NC State gets needed infusion of speed
NC State signed four wide receivers Dec. 18 and likely will be doing a blueshirt with a fifth, giving the unit an overhaul.
The Wolfpack didn’t need a gut job of a renovation at the spot, but some sprucing up was required, particularly in creating big plays in the passing game. NC State struggled this past fall in that area, with redshirt freshman Devin Carter’s 55-yard catch against Boston College the only reception all season that went over 50 yards.
The arrival of freshman wide receivers Porter Rooks, Anthony Smith, Jalen Coit, Chris Scott and Joshua Crabtree will likely define the Wolfpack’s class of 2020, which is currently ranked No. 50 nationally. They’ll provide a lot of speed and quickness, which will hopefully create some big plays for the NCSU offense.
NC State co-offensive coordinator, wide receivers coach and recruiting coordinator George McDonald played a pivotal role in the recruitment of the five receivers. McDonald recruited the Charlotte area for the first time and landed Rooks from Charlotte Myers Park High.
Out of all of McDonald’s new job responsibilities, learning the ins and outs of the Charlotte area was the biggest adjustment. McDonald took over the Queen City when former tight ends/fullbacks coach Eddie Faulkner became the running backs coach for the Pittsburgh Steelers.
“It is just developing the relationships and trying to get in with the coaches that Coach Faulkner established,” McDonald said. “The biggest thing for me was to get my boots in the Charlotte area and developing the relationships with the coaches and showing my face around.”
The 6-2, 180-pound Rooks is ranked No. 192 overall nationally and No. 8 overall in the state of North Carolina by Rivals.com in the class of 2020.
“Outside of his athletic ability, just his maturity and mental makeup,” McDonald said about what will help Rooks make an immediate impact. “I think Porter and Jalen are verified football fast. They have the ability to do things naturally in terms of yards after the catch.”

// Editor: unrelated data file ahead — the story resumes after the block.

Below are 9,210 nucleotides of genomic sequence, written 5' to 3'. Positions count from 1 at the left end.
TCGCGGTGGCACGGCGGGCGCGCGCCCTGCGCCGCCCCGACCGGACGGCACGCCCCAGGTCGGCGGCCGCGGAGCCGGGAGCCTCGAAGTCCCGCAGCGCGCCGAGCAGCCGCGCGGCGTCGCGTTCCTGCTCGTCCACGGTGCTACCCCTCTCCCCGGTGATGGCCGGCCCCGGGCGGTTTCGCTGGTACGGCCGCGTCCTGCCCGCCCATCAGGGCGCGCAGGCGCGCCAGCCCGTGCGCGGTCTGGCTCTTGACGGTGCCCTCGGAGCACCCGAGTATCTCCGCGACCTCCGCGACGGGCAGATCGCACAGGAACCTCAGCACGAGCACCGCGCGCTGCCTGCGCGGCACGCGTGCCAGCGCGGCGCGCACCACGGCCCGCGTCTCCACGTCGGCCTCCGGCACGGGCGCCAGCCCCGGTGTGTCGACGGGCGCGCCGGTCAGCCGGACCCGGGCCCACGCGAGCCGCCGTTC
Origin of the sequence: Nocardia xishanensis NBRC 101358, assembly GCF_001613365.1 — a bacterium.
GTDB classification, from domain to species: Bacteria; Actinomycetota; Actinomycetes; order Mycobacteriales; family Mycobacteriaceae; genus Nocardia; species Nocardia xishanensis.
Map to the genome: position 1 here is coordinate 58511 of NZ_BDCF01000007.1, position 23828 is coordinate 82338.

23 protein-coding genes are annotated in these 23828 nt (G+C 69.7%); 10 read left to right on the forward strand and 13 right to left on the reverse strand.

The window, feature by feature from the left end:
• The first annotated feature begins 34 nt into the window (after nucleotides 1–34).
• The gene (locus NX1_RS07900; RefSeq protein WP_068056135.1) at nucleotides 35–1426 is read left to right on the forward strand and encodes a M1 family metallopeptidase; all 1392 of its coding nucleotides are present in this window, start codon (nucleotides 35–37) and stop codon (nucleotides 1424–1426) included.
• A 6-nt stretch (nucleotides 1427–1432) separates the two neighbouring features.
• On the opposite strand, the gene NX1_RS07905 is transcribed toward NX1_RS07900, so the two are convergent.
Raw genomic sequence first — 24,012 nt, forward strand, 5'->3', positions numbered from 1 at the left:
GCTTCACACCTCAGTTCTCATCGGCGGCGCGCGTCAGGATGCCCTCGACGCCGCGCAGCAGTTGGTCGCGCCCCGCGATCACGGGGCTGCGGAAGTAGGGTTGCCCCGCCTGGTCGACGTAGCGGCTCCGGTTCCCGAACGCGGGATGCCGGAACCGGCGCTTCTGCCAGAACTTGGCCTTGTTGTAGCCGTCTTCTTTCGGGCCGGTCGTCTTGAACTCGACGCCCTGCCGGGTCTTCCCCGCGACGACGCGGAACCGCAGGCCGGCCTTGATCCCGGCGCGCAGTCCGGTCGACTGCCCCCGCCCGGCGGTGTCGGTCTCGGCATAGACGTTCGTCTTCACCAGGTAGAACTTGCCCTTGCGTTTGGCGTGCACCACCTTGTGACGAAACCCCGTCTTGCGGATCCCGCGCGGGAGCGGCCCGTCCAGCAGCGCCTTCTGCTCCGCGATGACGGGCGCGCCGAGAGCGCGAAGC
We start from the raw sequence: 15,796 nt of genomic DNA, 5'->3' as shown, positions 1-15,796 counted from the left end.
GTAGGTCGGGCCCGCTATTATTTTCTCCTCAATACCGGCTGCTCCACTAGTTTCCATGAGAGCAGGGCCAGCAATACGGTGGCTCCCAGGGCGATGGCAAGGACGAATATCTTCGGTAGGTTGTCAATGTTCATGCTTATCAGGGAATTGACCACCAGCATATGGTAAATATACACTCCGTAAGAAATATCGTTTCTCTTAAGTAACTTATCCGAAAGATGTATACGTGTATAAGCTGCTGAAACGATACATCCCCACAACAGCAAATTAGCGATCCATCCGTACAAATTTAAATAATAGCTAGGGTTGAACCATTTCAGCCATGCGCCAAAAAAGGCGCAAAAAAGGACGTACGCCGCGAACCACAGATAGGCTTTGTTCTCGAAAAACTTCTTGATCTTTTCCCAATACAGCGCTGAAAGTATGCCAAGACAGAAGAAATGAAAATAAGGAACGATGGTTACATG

The speedy Smith is still learning the position, but had an electrifying senior year for Huntingtown (Md.) High.
“He is a guy that we got late, but Billy [Glasscock, NC State's director of player personnel] did a great job of finding him,” McDonald said. “He’s 6-2 and he’s really athletic. The one thing we didn’t know because we aren’t from that area is the competition that he is playing. He can high jump 6-8 and runs a 6.5 in the 55-meter [dash].”
McDonald said Smith isn’t just a track star learning to play football. He also possesses quality hands.
“You see that on tape, plus when he’s running, he’s running,” McDonald said. “He’s a big, fast guy who is similar to [NCSU rising fifth-year senior wide receiver] C.J. [Riley] in speed. He’s a guy not a lot of people know about.”
Scott and Coit share some similar traits but also bring different skill sets to the position.
“Scott is a straight-line fast guy with a documented 10.79 [in the 100],” McDonald said. “He is fast, fast.
“Coit, not having a track time because he’s an elite basketball player, he has good change of direction and can catch and run. He is a guy that can do things with the ball naturally.”
Crabtree, who attends Wake Forest (N.C.) Heritage, will likely blueshirt and go on scholarship when practices begin next August. However, that also means the coaches can’t talk about him publicly until August.
“As a group, they are very dynamic and have a chance to get us in that position, and having some guys that can do stuff after the catch with the ball,” McDonald said.